Associations between obesity, periodontal inflammation, subgingival microflora and salivary flow rate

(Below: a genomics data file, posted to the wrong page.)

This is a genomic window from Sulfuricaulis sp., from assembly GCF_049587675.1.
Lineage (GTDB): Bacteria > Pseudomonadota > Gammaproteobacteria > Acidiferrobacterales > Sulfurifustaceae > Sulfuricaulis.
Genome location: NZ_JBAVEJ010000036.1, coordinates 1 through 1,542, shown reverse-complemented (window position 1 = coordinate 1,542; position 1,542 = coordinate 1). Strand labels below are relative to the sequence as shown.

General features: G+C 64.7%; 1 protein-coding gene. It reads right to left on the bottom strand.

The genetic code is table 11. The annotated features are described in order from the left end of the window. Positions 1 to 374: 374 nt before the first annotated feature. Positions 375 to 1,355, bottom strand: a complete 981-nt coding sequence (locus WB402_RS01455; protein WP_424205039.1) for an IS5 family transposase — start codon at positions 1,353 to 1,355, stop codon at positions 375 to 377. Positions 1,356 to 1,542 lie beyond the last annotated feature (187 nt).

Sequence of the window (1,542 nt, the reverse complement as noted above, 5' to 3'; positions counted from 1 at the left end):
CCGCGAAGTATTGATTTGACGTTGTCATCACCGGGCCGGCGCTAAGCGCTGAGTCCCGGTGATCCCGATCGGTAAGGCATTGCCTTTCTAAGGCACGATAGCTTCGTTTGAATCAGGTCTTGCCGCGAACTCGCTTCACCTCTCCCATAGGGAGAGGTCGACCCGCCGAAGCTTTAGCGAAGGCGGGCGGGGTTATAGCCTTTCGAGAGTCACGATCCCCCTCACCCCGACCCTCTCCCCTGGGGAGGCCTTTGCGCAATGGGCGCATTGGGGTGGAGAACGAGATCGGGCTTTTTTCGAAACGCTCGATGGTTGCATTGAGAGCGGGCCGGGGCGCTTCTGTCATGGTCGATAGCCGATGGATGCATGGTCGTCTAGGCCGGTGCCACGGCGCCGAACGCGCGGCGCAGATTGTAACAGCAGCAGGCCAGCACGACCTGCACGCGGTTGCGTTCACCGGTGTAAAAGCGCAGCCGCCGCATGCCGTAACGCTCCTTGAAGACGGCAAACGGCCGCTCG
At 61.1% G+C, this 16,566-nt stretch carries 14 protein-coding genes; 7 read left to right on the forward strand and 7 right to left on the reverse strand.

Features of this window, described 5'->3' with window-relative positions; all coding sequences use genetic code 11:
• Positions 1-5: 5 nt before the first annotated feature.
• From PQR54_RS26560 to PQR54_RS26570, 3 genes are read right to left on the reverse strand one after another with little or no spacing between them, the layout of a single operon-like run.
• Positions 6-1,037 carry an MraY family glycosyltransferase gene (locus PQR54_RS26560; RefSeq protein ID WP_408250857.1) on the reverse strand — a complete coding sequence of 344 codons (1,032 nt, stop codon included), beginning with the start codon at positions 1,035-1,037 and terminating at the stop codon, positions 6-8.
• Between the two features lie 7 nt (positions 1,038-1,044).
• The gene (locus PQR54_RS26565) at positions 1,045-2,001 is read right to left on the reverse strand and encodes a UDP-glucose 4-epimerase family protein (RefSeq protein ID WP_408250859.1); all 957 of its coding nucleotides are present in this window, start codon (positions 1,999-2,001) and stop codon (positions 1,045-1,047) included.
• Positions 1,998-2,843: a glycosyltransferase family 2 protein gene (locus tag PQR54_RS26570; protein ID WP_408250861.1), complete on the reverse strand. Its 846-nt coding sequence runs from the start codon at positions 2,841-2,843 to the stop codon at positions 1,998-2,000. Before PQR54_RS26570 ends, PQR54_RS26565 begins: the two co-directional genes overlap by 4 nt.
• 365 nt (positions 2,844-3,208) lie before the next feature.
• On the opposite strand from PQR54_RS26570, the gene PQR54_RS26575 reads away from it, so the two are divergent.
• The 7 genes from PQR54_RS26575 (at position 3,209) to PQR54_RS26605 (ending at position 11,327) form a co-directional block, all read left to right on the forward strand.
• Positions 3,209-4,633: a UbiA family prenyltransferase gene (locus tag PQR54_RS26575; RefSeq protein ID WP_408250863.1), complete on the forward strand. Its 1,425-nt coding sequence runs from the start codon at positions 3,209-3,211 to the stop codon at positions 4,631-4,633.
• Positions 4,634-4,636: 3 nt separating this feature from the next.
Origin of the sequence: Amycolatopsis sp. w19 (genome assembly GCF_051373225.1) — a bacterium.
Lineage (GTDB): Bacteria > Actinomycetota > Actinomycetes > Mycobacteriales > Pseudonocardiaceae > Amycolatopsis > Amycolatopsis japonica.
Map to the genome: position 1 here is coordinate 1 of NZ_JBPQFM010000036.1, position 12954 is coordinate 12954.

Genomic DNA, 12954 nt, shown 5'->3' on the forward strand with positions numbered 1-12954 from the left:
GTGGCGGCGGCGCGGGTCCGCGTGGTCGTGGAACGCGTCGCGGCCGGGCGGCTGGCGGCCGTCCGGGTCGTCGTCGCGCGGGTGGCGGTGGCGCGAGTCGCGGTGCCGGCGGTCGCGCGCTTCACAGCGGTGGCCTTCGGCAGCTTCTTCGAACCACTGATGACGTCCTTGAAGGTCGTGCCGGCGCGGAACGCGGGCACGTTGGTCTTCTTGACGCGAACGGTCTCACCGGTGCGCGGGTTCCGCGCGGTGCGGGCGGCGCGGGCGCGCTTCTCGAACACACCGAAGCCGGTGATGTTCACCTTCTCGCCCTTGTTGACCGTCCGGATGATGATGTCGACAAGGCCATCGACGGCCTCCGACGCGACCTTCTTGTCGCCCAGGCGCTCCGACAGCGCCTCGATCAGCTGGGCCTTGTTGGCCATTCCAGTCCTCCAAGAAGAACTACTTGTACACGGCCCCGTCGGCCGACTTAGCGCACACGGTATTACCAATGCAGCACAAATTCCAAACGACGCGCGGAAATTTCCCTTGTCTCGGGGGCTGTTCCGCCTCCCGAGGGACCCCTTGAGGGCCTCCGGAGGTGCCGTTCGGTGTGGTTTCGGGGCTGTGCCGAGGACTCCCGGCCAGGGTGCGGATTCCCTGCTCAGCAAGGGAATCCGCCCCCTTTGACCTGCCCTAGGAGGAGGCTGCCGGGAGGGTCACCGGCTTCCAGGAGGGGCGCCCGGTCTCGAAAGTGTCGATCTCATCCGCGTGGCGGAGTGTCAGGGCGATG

Abstract: Obesity is a large health problem and is associated with increased risk of diabetes type II, cardiovascular disease as well as implicated in a wide range of gastrointestinal disorders such as Crohn’s disease and subclinical bowel inflammation. Obesity is also associated with enhanced prevalence of chronic periodontitis in adults. The overall aim of this thesis was to investigate if and how the low grade chronic inflammation accompanying obesity affects oral health in adolescents. More specifically: Study I was designed to investigate whether obesity in adolescence is associated with periodontal risk indicators or disease. Study II tests the hypothesis whether subgingival microbiological colonization is linked with obesity in adolescents. Study III was designed to investigate whether periodontal disease in terms of pathological periodontal pockets is associated with raised blood pressure and other risk markers for cardiovascular disease (CVD) in obese adolescents. Study IV investigates the level of inflammatory markers in saliva and their association to salivary flow rate in obese adolescents. Obese adolescents (Studies I-IV) and normal weight subjects (Studies I, II and IV) within the age range 11-18 years were examined with respect to visible plaque index (VPI%), gingival inflammation (bleeding on probing (BOP%)), occurrence of pathological pockets exceeding or equal to 4mm (PD≥ 4mm). The subjects answered a questionnaire concerning medical conditions, oral hygiene habits, smoking habits and sociodemographic background. Body mass index (BMI) was calculated and adjusted for age and gender (BMI-sds). Samples of gingival crevicular fluid (GCF), subgingival plaque, blood serum and stimulated whole saliva were collected and analyzed. Systolic and diastolic blood pressures were measured and registered. The flow rate of stimulated whole saliva (ml/min) was determined. Obese subjects exhibited more BOP> 25% (P< 0.001) and more PD≥ 4mm (P<0.001) than the normal weight subjects. Higher levels of Interleukin (IL)-1β (P< 0.001) and IL-8 (P= 0.002) were measured in GCF from obese subjects compared with the controls. In a multivariate logistic regression analysis, BMI-sds (P= 0.03; Odds Ratio (OR) = 1.87) was significantly associated with the occurrence of PD≥ 4mm after adjusting for BOP> 25% and subgingival calculus. The sum of bacterial cells in subgingival biofilm was significantly associated with obesity (P< 0.001). The link between sum of bacterial cells and obesity was not confounded by any of the studied variables (chronic disease, education, VPI%, BOP%, flow rate of whole saliva, or meal frequency). Totally 23 bacterial species were present in approximately three-fold higher amounts, on average, in obese subjects compared with normal weight controls. Of the Proteobacteria phylum, Campylobacter rectus and Neisseria mucosa were present in six-fold higher amounts among obese subjects. Obese adolescents with PD≥ 4mm had higher diastolic blood pressure (P= 0.008), higher levels of IL-6 (P< 0.001), Leptin (P= 0.018), Macrophage Chemoattractant Protein-1 (MCP-1) (P= 0.049) and thyroid stimulating hormone (TSH) (P= 0.004) in blood serum compared with subjects without PD≥ 4mm. The bivariate linear regression analysis demonstrated that PD≥ 4mm (P= 0.008) and systolic blood pressure (P< 0.001) were significantly associated with the dependent variable “diastolic blood pressure”. The association between PD≥ 4mm and diastolic blood pressure remained significant (P= 0.006) even after adjusting for the potential confounders BMI-sds, age, gender, mother’s country of birth, BOP> 25%, IL-6, IL-8, Leptin, MCP-1, TSH and total cholesterol in the multiple regression analysis. The obese subjects exhibited lower mean value of flow rate of stimulated whole saliva, 1.3 vs. 2.0 ml/min (P< 0.001), compared to their normal weight counterparts. Obese adolescents had higher levels of salivary Insulin (p< 0.001), Leptin (p= 0.005), C-reactive protein (CRP) (p= 0.002) and Interferon (INF)-γ (p= 0.011). Low stimulated whole saliva flow rate (< 1.5ml/min) was significantly associated with BMI-sds (p< 0.001), as well as the biomarkers IL-1β (p= 0.026) and IL-8 (p= 0.013) and the associations were not confounded by age, gender, chronic disease, drugs affecting salivary flow, PD≥ 4mm and protein content in saliva. In conclusion, obesity in adolescents is associated with increased periodontal inflammation, increased subgingival microbiological colonization and low flow rate of whole saliva. In addition, the presence of pathological periodontal pockets in obese adolescents is associated with raised diastolic blood pressure. The results call for collaboration between pediatric dentists and medical physicians in preventing obesity development and its associated disorders.
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